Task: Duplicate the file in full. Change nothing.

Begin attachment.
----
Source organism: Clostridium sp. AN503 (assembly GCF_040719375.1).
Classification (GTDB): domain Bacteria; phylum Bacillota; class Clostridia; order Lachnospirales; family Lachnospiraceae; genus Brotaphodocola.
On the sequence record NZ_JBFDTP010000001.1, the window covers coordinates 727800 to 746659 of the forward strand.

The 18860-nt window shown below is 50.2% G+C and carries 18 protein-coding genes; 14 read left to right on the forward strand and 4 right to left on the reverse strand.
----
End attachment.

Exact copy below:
Source organism: Clostridium sp. AN503 (assembly GCF_040719375.1).
Classification (GTDB): domain Bacteria; phylum Bacillota; class Clostridia; order Lachnospirales; family Lachnospiraceae; genus Brotaphodocola.
On the sequence record NZ_JBFDTP010000001.1, the window covers coordinates 727800 to 746659 of the forward strand.

The 18860-nt window shown below is 50.2% G+C and carries 18 protein-coding genes; 14 read left to right on the forward strand and 4 right to left on the reverse strand.